Politically exposed persons

What is the definition of a politically exposed person (PEP) in local law? Are there increased due diligence requirements for establishing a private banking relationship for a PEP?

The 4th Money Laundering Directive and the provisions in paragraphs 2 and 3 of article L. 561-10 define PEPs as follows:

The client, where applicable his beneficial owner, the beneficiary of a life insurance or capitalisation contract, where applicable his beneficial owner, is a person who is exposed to specific risks because of the political, judicial or administrative functions he or she exercises or has exercised on behalf of another country or those exercised currently or in the past by direct family members or persons known be closely associated with him or her in the course of a business relationship.

The product or operation presents, by its nature, a particular risk of money laundering or terrorist financing, in particular when they promote anonymity.

The nature of the additional vigilance to be implemented with respect to business relationships with PEPs is specified within the organisation’s internal procedures. The measures implemented are based on objective elements according to the risk profile of each of the business relationships with PEPs.

Documentation requirements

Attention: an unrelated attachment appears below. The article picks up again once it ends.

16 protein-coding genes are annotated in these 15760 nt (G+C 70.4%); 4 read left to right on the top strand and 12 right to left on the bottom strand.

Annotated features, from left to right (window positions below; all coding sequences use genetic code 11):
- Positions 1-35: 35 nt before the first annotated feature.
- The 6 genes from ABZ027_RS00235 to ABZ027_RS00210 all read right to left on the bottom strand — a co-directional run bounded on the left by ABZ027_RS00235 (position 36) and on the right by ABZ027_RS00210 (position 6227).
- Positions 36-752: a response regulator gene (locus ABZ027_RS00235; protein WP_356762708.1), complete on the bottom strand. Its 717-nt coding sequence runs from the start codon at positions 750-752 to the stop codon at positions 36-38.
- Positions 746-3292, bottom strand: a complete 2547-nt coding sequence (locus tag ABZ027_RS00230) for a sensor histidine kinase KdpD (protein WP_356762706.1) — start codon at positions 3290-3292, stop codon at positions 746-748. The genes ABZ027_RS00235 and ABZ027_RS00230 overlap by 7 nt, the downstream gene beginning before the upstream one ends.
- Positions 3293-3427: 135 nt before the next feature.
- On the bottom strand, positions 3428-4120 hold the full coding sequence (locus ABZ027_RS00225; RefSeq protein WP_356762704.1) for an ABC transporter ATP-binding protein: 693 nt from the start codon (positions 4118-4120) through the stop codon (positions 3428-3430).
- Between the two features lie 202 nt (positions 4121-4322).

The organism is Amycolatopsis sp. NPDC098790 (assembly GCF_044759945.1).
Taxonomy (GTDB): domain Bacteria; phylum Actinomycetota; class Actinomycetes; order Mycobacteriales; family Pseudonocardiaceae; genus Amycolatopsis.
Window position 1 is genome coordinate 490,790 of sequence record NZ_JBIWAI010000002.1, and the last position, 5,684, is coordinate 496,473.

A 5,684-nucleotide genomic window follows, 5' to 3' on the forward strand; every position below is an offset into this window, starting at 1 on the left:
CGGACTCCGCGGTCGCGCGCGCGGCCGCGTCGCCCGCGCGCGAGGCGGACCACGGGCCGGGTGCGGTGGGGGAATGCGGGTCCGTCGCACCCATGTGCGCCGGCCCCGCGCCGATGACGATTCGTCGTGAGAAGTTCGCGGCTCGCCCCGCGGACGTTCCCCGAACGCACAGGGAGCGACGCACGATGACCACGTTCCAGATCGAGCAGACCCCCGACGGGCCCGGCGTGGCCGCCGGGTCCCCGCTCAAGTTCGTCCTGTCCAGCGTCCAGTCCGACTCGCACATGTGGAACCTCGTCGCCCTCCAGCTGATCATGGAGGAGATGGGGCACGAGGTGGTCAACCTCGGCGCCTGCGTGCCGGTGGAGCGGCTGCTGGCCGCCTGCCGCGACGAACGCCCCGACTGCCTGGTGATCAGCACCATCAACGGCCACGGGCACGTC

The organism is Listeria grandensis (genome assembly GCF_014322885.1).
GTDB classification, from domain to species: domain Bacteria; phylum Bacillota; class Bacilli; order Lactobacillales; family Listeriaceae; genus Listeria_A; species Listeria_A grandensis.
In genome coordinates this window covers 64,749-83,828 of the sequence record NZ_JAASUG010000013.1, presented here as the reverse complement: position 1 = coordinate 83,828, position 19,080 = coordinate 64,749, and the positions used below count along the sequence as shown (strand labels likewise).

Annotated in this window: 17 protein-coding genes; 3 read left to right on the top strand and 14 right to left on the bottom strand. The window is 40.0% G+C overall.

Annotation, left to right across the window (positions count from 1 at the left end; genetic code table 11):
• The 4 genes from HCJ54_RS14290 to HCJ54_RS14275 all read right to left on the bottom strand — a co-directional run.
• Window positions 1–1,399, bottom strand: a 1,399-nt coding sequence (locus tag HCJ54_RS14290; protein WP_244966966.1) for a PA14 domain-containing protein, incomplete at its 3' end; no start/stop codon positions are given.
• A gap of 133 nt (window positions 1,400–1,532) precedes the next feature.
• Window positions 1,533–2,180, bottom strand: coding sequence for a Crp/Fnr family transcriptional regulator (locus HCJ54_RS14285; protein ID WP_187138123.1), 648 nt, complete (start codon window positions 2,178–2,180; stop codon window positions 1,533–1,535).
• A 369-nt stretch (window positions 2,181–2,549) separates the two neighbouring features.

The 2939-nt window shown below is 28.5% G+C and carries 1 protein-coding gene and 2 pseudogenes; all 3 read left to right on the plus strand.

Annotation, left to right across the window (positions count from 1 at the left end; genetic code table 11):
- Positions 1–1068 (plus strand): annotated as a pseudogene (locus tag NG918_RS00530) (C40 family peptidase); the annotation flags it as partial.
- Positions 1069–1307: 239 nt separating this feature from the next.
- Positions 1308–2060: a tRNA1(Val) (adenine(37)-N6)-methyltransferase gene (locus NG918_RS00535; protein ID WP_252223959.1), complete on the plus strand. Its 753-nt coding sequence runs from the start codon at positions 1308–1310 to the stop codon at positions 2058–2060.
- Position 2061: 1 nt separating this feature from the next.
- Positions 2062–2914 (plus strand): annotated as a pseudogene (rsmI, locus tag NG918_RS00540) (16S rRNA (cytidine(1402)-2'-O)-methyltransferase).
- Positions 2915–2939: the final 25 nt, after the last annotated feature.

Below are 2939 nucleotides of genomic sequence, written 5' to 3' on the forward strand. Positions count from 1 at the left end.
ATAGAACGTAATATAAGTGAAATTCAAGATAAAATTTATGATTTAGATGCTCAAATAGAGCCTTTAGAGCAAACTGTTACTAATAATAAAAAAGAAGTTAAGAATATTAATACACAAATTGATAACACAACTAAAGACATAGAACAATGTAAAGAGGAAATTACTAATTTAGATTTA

What is the minimum identification documentation required for account opening? Describe the customary level of due diligence and information required to establish a private banking relationship in your jurisdiction.

The bank has obligations in terms of customer knowledge, particularly regarding combating money laundering and terrorist financing. These obligations begin before entering into a business relationship with the client. As such, before opening an account, verification must be carried out, including:

  • ensuring the identity of the applicant:
    • for an individual, by the production of a valid official document carrying his or her photograph (national identity card or passport, generally); and
    • for a legal person, by the production of any act or official register extract dating from less than three months prior (Extrait KBis business identity card);
  • checking the applicant’s home address using a recent proof of address, such as a rental agreement, telephone or electricity bill, rent receipt or insurance certificate;
  • asking about the purpose and nature of the business relationship and any other relevant information about this customer; and
  • requesting a specimen of the applicant’s signature.
Tax offence

Are tax offences predicate offences for money laundering? What is the definition and scope of the main predicate offences?